11. Rayalternately profile image59
    Rayalternatelyposted 14 years ago

    Everybody hurts, it's part of life. While it's cruel and unjust sometimes, it's also incredible and beautiful. You just don't see other peoples pain like you do your own, and when you're down already you just notice it more.

    Looking at it positively, he (and you) could have lost a lot more than his leg (if he does). I'm aware, that's very insensitive, but it's nonetheless true.

    I really hope it all turns out well for you all, and if my post seems in any way harsh or disingenuous I apologise. I just hoped to  add a hint of context from the outsiders point of view.

    Good luck and stay positive is all I really mean to say.

    1. profile image0
      Wendi Mposted 14 years agoin reply to this

      Thank Ray, and your post isn't harsh at all, we've all taken the alternative into consideration already!

  12. emievil profile image66
    emievilposted 14 years ago

    Sorry to hear that Wendi. Hope your step-dad will be okay. Your son was very lucky indeed.

    On the topic, I'm not even going through that. That was what we asked when my father died unexpectedly at age 68 (he still had big plans) and he's one of the kindest man I'll ever knew (and I'm not saying that because I'm his daughter). It got to the point that whenever I meet another person who is not good I'll ask myself why didn't that person die (instead of my father). Cruel of me I know but I guess I was still shocked during that time.

    1. profile image0
      Wendi Mposted 14 years agoin reply to this

      I know it sounds horrible, but that is a little bit how I feel.  I see these greedy, self-seeking kids having the world handed to them, then I find myself listening to my own child (who could've been killed) crying on the phone because he was afraid he had ruined my credit by totaling his car that I co-signed for.  The kid has never even missed a car payment, but that's all that crossed his mind at the time.

  13. Flightkeeper profile image65
    Flightkeeperposted 14 years ago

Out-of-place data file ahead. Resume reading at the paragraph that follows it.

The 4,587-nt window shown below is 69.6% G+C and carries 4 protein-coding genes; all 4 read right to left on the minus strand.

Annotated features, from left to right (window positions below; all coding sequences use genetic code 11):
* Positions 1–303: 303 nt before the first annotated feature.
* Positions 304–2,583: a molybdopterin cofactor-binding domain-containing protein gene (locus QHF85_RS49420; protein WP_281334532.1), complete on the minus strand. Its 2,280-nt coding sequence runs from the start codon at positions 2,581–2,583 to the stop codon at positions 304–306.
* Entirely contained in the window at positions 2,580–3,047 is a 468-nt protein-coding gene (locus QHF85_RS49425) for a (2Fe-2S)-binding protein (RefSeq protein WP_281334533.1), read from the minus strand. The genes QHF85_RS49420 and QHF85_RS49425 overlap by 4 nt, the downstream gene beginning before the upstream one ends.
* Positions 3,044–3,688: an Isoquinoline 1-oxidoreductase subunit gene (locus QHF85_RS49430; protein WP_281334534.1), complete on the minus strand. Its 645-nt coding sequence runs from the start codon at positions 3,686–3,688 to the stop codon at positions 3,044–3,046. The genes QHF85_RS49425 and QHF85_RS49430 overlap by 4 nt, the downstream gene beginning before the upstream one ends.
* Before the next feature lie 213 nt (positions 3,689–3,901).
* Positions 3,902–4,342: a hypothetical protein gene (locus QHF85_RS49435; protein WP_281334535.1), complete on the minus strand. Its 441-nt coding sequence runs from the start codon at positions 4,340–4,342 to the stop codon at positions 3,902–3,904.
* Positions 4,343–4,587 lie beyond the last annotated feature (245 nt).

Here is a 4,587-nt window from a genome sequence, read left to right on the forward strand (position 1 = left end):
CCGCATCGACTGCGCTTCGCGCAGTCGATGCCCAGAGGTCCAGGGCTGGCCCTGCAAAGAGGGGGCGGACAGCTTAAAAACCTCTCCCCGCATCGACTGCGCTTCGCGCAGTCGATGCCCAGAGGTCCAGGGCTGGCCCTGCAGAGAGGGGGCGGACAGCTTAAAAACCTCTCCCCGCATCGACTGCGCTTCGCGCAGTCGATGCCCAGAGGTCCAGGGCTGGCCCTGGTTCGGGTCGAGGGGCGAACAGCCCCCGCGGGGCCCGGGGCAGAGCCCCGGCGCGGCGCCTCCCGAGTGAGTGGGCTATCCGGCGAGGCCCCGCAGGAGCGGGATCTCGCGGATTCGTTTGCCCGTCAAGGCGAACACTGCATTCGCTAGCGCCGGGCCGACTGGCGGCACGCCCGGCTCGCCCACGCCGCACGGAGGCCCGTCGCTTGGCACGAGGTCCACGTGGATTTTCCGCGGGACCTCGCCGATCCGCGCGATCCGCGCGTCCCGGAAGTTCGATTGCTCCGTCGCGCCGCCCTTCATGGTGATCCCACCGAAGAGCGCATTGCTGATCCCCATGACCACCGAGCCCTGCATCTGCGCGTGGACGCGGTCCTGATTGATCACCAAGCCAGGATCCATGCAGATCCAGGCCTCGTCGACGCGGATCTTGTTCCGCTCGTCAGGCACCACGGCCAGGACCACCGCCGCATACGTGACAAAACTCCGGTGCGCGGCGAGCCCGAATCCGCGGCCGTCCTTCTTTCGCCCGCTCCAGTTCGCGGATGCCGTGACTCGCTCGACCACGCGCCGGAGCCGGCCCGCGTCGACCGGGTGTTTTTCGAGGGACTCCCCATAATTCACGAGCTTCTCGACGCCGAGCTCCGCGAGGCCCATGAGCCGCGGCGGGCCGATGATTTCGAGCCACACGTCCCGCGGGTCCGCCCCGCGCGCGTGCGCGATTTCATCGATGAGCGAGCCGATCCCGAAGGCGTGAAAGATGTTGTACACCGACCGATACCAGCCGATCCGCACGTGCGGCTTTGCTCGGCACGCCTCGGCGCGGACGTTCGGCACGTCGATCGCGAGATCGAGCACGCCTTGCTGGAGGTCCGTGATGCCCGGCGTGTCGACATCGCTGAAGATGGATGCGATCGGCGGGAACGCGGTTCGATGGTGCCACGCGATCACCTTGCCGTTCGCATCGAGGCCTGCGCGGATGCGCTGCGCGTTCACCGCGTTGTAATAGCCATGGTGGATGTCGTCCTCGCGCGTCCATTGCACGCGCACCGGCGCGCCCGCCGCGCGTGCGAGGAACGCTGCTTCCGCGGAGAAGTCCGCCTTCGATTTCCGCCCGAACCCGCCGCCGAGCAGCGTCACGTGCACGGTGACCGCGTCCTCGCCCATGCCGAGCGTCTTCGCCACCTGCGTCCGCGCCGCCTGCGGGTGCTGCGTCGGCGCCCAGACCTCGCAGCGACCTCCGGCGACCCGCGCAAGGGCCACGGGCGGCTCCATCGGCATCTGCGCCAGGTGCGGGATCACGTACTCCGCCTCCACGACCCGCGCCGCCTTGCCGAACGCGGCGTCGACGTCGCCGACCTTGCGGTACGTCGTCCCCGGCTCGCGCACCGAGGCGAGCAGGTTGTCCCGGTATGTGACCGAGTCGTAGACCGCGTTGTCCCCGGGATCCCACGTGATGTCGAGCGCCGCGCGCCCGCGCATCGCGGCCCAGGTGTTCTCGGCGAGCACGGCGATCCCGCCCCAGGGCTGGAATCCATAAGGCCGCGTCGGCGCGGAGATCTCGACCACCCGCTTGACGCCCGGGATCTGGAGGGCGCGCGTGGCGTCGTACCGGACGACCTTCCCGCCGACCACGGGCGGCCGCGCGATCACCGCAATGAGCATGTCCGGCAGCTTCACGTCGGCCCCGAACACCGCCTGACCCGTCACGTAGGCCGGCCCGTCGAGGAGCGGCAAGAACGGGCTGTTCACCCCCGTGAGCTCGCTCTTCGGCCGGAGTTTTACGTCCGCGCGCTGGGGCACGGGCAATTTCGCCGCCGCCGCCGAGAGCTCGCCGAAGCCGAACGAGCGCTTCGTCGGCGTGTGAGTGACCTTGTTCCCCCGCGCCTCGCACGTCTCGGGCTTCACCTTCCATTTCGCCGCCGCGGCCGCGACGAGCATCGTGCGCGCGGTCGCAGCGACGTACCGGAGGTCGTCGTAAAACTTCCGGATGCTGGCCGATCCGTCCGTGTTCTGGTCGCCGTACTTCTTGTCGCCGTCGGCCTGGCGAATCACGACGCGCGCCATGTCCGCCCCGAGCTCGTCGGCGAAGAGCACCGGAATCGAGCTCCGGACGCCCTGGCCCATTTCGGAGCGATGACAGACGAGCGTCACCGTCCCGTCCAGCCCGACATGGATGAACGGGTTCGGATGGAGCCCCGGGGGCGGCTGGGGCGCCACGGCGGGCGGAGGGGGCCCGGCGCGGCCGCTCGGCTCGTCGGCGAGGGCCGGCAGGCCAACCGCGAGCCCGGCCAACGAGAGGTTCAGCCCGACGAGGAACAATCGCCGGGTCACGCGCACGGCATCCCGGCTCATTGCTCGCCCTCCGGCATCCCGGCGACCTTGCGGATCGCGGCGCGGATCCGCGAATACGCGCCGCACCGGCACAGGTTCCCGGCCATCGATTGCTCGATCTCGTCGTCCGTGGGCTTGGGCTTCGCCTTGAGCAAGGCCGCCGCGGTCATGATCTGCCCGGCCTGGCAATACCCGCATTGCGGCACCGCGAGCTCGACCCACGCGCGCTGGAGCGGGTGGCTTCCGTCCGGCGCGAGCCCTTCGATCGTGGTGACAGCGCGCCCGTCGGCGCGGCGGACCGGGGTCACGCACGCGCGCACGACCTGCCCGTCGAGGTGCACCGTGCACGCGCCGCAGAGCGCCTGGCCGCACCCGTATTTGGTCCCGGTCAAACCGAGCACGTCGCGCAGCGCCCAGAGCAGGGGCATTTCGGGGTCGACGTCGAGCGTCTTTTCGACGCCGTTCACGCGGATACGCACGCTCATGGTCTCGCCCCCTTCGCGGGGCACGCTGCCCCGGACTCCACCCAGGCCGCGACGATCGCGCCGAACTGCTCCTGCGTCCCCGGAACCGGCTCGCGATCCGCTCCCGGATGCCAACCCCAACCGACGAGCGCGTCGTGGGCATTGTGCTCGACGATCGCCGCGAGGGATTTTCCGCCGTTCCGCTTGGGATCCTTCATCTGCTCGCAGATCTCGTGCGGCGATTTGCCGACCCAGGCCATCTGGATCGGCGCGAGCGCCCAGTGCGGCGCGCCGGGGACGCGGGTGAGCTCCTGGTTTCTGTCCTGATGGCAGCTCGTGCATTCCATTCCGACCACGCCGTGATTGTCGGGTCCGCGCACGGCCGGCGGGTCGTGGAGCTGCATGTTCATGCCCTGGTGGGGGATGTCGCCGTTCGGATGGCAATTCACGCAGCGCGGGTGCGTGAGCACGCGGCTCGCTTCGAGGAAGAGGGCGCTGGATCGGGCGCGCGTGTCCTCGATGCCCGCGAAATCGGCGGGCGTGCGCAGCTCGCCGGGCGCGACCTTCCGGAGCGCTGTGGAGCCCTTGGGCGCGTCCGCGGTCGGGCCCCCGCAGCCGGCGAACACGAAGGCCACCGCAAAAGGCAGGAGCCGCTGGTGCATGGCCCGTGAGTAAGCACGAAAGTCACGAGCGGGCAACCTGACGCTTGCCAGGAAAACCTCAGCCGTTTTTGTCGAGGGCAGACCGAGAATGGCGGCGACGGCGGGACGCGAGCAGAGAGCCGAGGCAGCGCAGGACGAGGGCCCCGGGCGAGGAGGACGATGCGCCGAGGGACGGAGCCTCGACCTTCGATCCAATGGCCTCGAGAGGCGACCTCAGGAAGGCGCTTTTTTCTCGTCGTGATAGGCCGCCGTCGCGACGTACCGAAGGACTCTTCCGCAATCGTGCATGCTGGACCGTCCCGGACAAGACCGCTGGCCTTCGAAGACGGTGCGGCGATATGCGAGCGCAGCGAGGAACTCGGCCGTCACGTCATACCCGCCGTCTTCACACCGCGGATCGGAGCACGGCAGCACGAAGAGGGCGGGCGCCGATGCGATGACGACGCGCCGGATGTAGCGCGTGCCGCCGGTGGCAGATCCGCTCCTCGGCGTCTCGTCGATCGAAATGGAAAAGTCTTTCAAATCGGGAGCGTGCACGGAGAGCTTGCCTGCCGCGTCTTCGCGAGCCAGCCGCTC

Wendi, it sounds like you have a wonderful son and thank goodness he walked away from an accident.  I'm not trying to be Pollyanna, but if you keep comparing what you have against other people who have more, you're going to be unhappy.  Consider that you have more than other people and be grateful.

    1. profile image0
      Wendi Mposted 14 years agoin reply to this

      I'm not complaining about what other people have, I have everything I want (with the exception of having my dad home from the hospital.) 

      I'm frustrated with all of the takers (lacking any kind of remorse) in this world who walk through life effortlessly.

      1. Flightkeeper profile image65
        Flightkeeperposted 14 years agoin reply to this

        But it can be deceiving. You think they have this effortless existence but it might not be like that for them at all behind closed doors.  They probably battle their own personal demons.

  14. profile image48
    SamiTheFinnishBoyposted 14 years ago

    Praise be to GOD who causes harm to anyone HE wants, and protects anyone HE wants. Listen! thy LORD tests you and waits you to be patient and ask HIS help. People might not understand but GOD is the only protector.

  15. Lisa HW profile image61
    Lisa HWposted 14 years ago

    Wendi M, Megs78 said what I was going to say:  Most people are good, so the chances of something happening to good people are high.  I think we can't see bad things as punishment.  Accidents happen (I was in an accident in which a young woman who wasn't hurt killed my girlfriend).  I have no idea if it was a matter of being in the wrong place at the wrong time, or if some higher power had some reason to end her young life but spare mine.  Illness happens.  Sometimes it happens because of people's lifestyles.  Sometimes it happens to people "who haven't done a thing to bring it on".  My sister-in-law lost her 20-month child to an infection that doesn't even make other people all that sick.  Both my mother and my father-in-law went through losing both feet after having congestive heart failure; so not only did these good and kind people go through such a thing, but my children had to deal with knowing it happened to two of their three living grandparents.  This kind of stuff goes on because as long as we're alive there's always the risk of accident or illness, with some stuff being worse than other stuff.